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Num Mark Subjects (1-43 of 43) Year Entries
59 Found
1   Paralysis -- 5 Related Subjects   5
2 Paralysis.   5
3   Paralysis agitans -- 2 Related Subjects   2
4  

Paralysis, Anterior spinal -- See Poliomyelitis


  1
5 Arm -- Paralysis. : Restoration of Function in Upper Limb Paralyses and Muscular Defects  2009 1
6 Brachial plexus -- Paralysis. : Brachial plexus palsy / editors, H. Kawai, H. Kawabata  2000 1
7  

Paralysis, Central Facial -- See Facial Paralysis


Severe or complete loss of facial muscle motor function. This condition may result from central or peripheral lesions. Damage to CNS motor pathways from the cerebral cortex to the facial nuclei in the pons leads to facial weakness that generally spares the forehead muscles. FACIAL NERVE DISEASES generally results in generalized hemifacial weakness. NEUROMUSCULAR JUNCTION DISEASES and MUSCULAR DISEASES may also cause facial paralysis or paresis
  1
8  

Paralysis, Cerebral -- See Cerebral palsy


  1
9  

Paralysis, Erb -- See Brachial Plexus Neuropathies


Diseases of the cervical (and first thoracic) roots, nerve trunks, cords, and peripheral nerve components of the BRACHIAL PLEXUS. Clinical manifestations include regional pain, PARESTHESIA; MUSCLE WEAKNESS, and decreased sensation (HYPESTHESIA) in the upper extremity. These disorders may be associated with trauma (including BIRTH INJURIES); THORACIC OUTLET SYNDROME; NEOPLASMS; NEURITIS; RADIOTHERAPY; and other conditions. (From Adams et al., Principles of Neurology, 6th ed, pp1351-2)
  1
10  

Paralysis, Erb-Duchenne -- See Brachial Plexus Neuropathies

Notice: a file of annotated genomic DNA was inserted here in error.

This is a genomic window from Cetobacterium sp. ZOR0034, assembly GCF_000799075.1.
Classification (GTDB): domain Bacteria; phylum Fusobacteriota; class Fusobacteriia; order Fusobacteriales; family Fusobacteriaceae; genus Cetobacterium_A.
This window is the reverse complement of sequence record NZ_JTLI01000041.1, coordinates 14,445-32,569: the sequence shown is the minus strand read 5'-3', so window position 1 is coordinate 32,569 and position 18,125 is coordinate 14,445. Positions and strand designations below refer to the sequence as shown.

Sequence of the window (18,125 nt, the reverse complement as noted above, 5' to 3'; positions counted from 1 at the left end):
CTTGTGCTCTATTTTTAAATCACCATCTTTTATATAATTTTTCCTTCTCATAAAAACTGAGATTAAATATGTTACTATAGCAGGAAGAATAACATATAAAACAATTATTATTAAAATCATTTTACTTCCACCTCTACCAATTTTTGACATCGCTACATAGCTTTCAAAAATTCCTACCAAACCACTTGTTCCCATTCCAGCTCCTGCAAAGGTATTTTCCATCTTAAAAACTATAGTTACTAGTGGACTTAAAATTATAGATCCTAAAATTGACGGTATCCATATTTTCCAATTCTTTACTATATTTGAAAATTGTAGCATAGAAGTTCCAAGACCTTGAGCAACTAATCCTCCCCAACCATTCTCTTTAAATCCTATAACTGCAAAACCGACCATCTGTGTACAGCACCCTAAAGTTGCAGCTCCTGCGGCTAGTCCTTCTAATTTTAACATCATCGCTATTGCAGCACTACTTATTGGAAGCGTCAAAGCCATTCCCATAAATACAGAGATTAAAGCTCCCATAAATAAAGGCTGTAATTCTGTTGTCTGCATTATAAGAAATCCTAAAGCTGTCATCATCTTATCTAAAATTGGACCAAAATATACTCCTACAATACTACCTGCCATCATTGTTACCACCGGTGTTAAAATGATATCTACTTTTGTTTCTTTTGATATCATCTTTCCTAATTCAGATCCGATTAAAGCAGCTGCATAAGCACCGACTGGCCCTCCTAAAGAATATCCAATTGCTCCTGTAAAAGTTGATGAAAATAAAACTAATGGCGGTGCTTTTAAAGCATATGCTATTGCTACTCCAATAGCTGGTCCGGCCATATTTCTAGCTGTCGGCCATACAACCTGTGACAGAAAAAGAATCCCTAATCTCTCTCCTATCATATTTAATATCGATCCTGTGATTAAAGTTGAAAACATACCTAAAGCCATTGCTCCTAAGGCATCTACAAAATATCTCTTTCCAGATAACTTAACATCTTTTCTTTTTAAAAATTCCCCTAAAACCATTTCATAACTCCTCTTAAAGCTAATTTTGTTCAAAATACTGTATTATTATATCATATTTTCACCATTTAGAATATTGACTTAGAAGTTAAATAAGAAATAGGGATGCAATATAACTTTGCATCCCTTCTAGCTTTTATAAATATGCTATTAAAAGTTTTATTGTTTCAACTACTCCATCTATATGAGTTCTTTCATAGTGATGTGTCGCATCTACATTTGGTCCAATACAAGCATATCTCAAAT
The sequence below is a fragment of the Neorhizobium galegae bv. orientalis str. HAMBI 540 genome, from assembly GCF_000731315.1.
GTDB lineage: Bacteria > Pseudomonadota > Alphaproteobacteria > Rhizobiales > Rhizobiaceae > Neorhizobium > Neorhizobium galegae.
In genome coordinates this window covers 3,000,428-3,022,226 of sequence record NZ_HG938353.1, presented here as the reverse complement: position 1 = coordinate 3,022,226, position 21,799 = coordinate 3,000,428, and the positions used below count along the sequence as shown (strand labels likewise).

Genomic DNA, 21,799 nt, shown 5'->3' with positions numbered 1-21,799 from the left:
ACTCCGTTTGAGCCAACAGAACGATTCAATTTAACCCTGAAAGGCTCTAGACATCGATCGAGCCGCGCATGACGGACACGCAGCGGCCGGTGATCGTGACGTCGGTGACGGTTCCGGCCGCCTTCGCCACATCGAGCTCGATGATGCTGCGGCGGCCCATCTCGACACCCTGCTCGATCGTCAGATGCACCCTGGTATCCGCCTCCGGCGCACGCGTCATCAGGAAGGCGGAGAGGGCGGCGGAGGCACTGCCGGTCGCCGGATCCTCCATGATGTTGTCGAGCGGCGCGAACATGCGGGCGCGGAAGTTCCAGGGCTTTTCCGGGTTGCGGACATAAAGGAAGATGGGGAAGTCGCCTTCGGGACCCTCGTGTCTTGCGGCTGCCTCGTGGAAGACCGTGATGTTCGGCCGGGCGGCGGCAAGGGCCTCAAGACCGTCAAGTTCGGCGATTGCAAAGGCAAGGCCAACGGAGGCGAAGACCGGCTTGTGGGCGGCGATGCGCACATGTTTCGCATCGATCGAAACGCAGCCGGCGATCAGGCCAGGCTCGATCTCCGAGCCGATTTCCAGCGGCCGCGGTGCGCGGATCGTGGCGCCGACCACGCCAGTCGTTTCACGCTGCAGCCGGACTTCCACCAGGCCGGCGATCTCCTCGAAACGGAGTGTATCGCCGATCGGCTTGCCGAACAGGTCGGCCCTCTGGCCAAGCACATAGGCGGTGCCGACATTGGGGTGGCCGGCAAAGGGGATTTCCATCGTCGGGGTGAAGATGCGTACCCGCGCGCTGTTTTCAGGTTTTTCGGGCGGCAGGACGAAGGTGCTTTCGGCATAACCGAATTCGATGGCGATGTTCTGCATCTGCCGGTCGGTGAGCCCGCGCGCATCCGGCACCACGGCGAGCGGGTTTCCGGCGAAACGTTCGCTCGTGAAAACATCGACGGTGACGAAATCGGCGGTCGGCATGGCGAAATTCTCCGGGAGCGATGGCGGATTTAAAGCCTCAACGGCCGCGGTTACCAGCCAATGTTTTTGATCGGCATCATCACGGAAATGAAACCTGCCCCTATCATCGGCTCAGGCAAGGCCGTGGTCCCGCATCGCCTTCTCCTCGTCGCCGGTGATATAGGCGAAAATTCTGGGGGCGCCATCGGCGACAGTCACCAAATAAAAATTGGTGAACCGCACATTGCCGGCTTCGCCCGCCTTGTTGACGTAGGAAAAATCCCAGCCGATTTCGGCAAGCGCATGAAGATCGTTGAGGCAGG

Diseases of the cervical (and first thoracic) roots, nerve trunks, cords, and peripheral nerve components of the BRACHIAL PLEXUS. Clinical manifestations include regional pain, PARESTHESIA; MUSCLE WEAKNESS, and decreased sensation (HYPESTHESIA) in the upper extremity. These disorders may be associated with trauma (including BIRTH INJURIES); THORACIC OUTLET SYNDROME; NEOPLASMS; NEURITIS; RADIOTHERAPY; and other conditions. (From Adams et al., Principles of Neurology, 6th ed, pp1351-2)
  1
11 Eye -- Paralysis   2
12   Paralysis, Facial -- 2 Related Subjects   2
13  

Paralysis, Fowl -- See Marek Disease


A transmissible viral disease of birds caused by avian herpesvirus 2 (HERPESVIRUS 2, GALLID) and other MARDIVIRUS. There is lymphoid cell infiltration or lymphomatous tumor formation in the peripheral nerves and gonads, but may also involve visceral organs, skin, muscle, and the eye
  1
14  

Paralysis, Hemifacial -- See Facial Paralysis


Severe or complete loss of facial muscle motor function. This condition may result from central or peripheral lesions. Damage to CNS motor pathways from the cerebral cortex to the facial nuclei in the pons leads to facial weakness that generally spares the forehead muscles. FACIAL NERVE DISEASES generally results in generalized hemifacial weakness. NEUROMUSCULAR JUNCTION DISEASES and MUSCULAR DISEASES may also cause facial paralysis or paresis
  1
15   Paralysis, Infantile -- 2 Related Subjects   2
16 Paralysis -- Juvenile fiction. : The girl from the sea / James Aldridge  2002 1
17  

Paralysis, Klumpke -- See Brachial Plexus Neuropathies